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Airlines Apps Might Know More Than You Think, Study Finds

Cybernews analyzed the 14 popular airline apps; investigation revealed some apps might have sensitive access to travelers’ devices.

Note: TDWI's editors carefully choose vendor-issued press releases about new or interesting research and services. We have edited and/or condensed this release to highlight key study results or service features but make no claims as to the accuracy of the vendor's statements.

Cybernews researcher's investigation into the airlane app permissions on users’ devices showed that many of the tested apps might have sensitive access to your phone and data once installed. According to the data presented by the researchers, American Airlines and United Airlines were found to collect the most data from all the investigated apps. In contrast, Philippine Airlines collected the fewest data points.

Researchers tested the 14 apps for sensitive Android permissions to check whether the airline apps can access user location, camera, storage, phone state, microphone, contacts, accounts on the device, messages, and calls. Research results showed that not all apps disclose the data points on Google Play Store that may be collected by the permissions that users grant to the app on their device. 

All of the tested airline apps had access to an exact user location. Most airlines declared they locate their users mainly for app functionality, personalization, and marketing reasons. Unfortunately, not all airlines mention they collect passenger locations via airline apps. Those that do not disclose it are RyanAir, FlyDelta, and Aegean.

Spirit and Frontier Airlines disclose that they collect only the approximate user location; the permissions allow access to the exact location.

Out of 14 apps examined, 12 had camera permission. However, only three airlines disclosed the collection of camera-related data, naming it as part of the app’s functionality and security and compliance attempts. Others have not disclosed it, but the permission is present in the app. 

Among airline apps that do not disclose that they are collecting camera-related data are Air Asia, Fly Delta, Spirit Airlines, Southwest Airlines, Frontier Airlines, Singapore Airlines, Vietnam Airlines, and Aegean Airlines.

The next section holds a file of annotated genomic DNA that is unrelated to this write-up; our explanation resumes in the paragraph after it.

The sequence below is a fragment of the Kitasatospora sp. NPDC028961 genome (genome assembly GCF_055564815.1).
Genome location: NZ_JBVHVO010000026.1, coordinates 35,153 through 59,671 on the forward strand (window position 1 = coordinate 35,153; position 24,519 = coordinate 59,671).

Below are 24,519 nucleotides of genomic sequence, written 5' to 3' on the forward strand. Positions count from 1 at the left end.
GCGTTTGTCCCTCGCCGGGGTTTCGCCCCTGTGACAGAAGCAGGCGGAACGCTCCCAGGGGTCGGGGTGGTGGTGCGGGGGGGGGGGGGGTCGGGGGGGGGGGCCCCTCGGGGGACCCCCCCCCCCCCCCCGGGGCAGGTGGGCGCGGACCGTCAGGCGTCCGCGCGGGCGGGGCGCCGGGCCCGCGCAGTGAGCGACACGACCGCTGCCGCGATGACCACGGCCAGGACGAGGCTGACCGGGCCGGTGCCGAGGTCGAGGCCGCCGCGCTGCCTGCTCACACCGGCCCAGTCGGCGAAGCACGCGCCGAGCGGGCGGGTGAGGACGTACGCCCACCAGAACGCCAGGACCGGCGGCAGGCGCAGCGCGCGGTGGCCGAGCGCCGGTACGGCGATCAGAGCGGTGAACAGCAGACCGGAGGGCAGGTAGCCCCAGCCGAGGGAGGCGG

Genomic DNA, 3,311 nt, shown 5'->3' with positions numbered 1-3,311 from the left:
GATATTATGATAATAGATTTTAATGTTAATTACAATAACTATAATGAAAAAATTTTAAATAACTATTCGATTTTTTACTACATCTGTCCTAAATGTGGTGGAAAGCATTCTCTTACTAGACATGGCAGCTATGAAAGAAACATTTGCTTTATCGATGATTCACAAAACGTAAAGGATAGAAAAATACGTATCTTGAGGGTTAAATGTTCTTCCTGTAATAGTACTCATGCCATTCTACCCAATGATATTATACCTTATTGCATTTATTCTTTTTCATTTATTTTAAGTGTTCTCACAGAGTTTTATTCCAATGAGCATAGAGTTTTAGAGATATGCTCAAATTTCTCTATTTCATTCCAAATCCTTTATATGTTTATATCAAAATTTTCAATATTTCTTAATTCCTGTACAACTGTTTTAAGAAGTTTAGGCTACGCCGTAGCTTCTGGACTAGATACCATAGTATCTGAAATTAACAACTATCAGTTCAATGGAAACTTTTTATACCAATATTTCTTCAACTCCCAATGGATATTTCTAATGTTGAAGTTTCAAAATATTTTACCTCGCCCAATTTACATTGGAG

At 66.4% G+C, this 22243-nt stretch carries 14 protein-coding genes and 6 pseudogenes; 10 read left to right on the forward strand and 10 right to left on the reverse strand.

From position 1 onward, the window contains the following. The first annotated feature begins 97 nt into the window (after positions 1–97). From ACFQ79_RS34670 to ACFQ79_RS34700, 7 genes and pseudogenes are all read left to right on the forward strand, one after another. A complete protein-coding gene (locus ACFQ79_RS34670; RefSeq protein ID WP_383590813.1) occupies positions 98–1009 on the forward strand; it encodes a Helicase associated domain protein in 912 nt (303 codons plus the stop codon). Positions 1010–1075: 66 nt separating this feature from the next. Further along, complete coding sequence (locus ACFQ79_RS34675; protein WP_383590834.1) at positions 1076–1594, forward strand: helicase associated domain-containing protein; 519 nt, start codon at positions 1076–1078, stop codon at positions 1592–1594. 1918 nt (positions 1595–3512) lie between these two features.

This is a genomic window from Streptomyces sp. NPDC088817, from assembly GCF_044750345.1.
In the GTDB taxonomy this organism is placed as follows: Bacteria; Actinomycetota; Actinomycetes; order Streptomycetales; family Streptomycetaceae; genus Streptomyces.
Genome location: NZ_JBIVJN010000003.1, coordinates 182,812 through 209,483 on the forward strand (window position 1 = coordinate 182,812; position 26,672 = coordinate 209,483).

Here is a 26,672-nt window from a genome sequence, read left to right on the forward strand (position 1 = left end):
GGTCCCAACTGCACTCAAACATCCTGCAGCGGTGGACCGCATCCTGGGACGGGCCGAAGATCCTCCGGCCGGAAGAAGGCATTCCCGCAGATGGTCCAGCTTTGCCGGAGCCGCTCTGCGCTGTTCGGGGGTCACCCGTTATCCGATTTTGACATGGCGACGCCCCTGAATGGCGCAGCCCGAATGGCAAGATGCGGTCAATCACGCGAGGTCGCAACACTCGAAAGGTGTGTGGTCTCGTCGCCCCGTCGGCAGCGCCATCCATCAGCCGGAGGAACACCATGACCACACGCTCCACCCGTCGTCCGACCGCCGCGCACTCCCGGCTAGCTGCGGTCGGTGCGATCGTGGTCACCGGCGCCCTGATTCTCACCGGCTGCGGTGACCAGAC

Eleven tested apps could read and write into device storage, and one app had permission only to read the files on the device’s storage. The data that apps can access may include user-generated files, photos, videos, documents, and other private data. If exploited by malicious actors, it can potentially cause data loss and privacy breaches.

Only three airlines disclosed that they collect data related to files, claiming it is needed for app functionality, analytics, and security reasons. The remaining nine airlines have not mentioned that they potentially have access to the storage.

The investigation found that nine airline apps had permission to read the user’s phone state information, which is considered sensitive because it grants an app access to data that can identify the device and user. This information can include sensitive information such as the device's phone number, network status, network operator, IMEI codes, SIM card, and information about the internet provider. 

Researchers found that four airline apps have this permission to access the microphone, but none of the airlines disclose it on the Play Store. Airlines that have access to the microphone and do not disclose collecting audio-related data are AirAsia, United Airlines, RyanAir, and Singapore Airlines.

Contact information is sensitive, as it may contain private data about friends, family, colleagues, and acquaintances. However, three tested apps (AirAsia (can read and write), Turkish Airlines (can only read), and Vietnam Airlines (can only read)) had access to users' contact lists and associated information on the device.

This is highly concerning because airlines do not need access to user contacts to accommodate clients’ trips. None of the app developers disclose this permission to be present.

The permission to get accounts grants an app access to the user's accounts associated with the device. This would mean that the app can retrieve a list of accounts, including email addresses, registered on the device, e.g., Google, Meta, Samsung, and other accounts.

From the tested airline apps, Ryanair can access account data on the device. This type of permission for an airline app is unnecessary for its functionality but could potentially have privacy and security risks.

Four airlines had yet another redundant permission to access SMS and calls on users' devices without disclosing it. Apps with such permission can send text messages and call on behalf of the user. Airlines that have access to SMS and calls and do not disclose it are Turkish Airlines, United Airlines, and Spirit Airlines.

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